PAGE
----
Molecular insights into viral respiratory infections

Cong, Y-Y., 2019, [Groningen]: University of Groningen. 212 p.

Research output: ThesisThesis fully internal (DIV)Academic

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  • Title and contents

    Final publisher's version, 481 KB, PDF document

  • Chapter 1

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  • Chapter 2

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  • Chapter 3

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  • Chapter 4

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  • Chapter 5

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  • Chapter 6

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  • Summary

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  • Samenvatting

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  • Acknowledgements

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  • 致亲爱的人

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  • Complete thesis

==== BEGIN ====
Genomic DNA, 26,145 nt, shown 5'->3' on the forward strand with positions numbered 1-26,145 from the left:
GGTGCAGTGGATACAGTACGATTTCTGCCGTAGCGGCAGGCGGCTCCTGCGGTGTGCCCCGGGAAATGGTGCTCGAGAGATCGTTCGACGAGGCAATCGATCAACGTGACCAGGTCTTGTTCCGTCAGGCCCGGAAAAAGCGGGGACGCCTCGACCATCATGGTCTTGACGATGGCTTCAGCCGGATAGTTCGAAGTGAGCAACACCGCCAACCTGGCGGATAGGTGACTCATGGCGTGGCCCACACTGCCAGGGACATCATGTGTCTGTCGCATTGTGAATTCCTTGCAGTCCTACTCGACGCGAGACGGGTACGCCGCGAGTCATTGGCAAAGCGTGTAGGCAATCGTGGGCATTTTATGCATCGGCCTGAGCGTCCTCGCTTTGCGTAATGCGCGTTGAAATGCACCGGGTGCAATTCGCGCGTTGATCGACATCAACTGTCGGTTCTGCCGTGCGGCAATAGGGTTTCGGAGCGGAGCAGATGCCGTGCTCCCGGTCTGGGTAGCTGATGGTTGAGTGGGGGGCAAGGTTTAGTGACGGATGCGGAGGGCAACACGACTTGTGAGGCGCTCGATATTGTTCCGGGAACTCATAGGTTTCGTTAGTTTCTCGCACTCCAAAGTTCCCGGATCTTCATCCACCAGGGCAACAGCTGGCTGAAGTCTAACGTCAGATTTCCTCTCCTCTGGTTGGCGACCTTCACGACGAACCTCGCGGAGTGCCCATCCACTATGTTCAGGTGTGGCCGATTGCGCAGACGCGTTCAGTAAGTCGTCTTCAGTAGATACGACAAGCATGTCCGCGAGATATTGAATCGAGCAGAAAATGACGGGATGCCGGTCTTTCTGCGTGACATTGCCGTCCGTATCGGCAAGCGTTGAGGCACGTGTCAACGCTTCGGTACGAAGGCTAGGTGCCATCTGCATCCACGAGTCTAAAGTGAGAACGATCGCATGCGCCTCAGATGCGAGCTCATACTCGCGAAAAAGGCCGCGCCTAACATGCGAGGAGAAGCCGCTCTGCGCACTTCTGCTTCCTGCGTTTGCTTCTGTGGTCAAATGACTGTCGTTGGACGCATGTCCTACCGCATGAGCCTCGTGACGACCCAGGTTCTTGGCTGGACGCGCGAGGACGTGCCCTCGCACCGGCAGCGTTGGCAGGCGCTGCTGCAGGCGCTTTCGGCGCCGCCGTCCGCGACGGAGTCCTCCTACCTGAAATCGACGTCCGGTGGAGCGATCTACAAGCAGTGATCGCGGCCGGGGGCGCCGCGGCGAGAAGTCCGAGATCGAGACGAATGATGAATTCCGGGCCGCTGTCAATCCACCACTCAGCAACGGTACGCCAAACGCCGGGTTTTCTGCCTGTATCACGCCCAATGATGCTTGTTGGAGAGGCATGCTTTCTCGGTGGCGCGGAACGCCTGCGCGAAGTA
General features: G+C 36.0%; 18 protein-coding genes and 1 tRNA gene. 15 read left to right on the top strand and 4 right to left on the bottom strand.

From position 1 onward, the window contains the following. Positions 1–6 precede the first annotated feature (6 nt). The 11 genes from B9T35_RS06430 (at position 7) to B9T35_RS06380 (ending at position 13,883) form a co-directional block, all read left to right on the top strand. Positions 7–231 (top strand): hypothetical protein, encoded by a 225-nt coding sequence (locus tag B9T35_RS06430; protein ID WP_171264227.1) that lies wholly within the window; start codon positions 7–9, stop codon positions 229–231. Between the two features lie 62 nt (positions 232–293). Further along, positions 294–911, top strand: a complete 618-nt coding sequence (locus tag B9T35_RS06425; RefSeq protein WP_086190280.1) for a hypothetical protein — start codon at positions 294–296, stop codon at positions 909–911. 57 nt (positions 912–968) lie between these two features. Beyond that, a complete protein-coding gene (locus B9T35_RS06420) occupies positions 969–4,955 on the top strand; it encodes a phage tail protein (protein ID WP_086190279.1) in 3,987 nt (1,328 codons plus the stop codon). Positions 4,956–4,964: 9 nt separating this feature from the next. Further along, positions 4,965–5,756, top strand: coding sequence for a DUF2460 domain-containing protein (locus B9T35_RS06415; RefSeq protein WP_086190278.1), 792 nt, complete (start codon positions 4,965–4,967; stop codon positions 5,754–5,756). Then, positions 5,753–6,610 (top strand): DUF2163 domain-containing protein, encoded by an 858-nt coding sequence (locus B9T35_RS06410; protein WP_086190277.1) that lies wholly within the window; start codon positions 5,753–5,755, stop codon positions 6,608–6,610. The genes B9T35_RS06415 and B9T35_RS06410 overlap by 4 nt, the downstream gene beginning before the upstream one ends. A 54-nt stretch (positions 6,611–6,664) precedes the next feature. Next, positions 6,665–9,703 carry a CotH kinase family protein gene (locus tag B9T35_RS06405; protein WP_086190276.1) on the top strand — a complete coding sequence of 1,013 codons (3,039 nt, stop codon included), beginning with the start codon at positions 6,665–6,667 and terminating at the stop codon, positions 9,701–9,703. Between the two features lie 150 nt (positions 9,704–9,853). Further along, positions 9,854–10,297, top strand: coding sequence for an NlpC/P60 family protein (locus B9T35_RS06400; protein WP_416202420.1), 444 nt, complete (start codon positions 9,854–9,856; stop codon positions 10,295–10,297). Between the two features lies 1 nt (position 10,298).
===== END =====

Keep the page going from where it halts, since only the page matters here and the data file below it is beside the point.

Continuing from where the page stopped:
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  • Propositions

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The structure of the respiratory tract facilitates gas exchange between the exterior environment and interior milieu of the host, while it is a susceptible target and feasible gateway for diverse pathogens. Pandemics of severe acute respiratory infections have been serious threats to global health, causing significantly morbidity and mortality. In particular, the influenza viruses and coronaviruses (CoV), including MERS-CoV and SARS-CoV, have caused numerous outbreaks of viral pneumonia worldwide with different impacts. To survive in the cells, viruses and pathogens usurp multiple host pathways to multiply and exit from the host cells. There are, however, still numerous critical questions how cells react to the viral infection and this understanding could provide the framework for the development of novel therapeutic strategies against the virus. Autophagy (greek "self-eating"), is essential for cell survival and it has been revealed that numerous microbes, including viruses, hijack autophagy in order to promote their life cycle. In this thesis, we have focused on acquiring new molecular insights into the viral replication of CoV, and investigated the relationship between influenza A virus (IAV) and autophagy.
Original languageEnglish
QualificationDoctor of Philosophy
Awarding Institution
Award date6-Feb-2019
Place of Publication[Groningen]
Print ISBNs978-94-034-1361-7
Electronic ISBNs978-94-034-1360-0
Publication statusPublished - 2019

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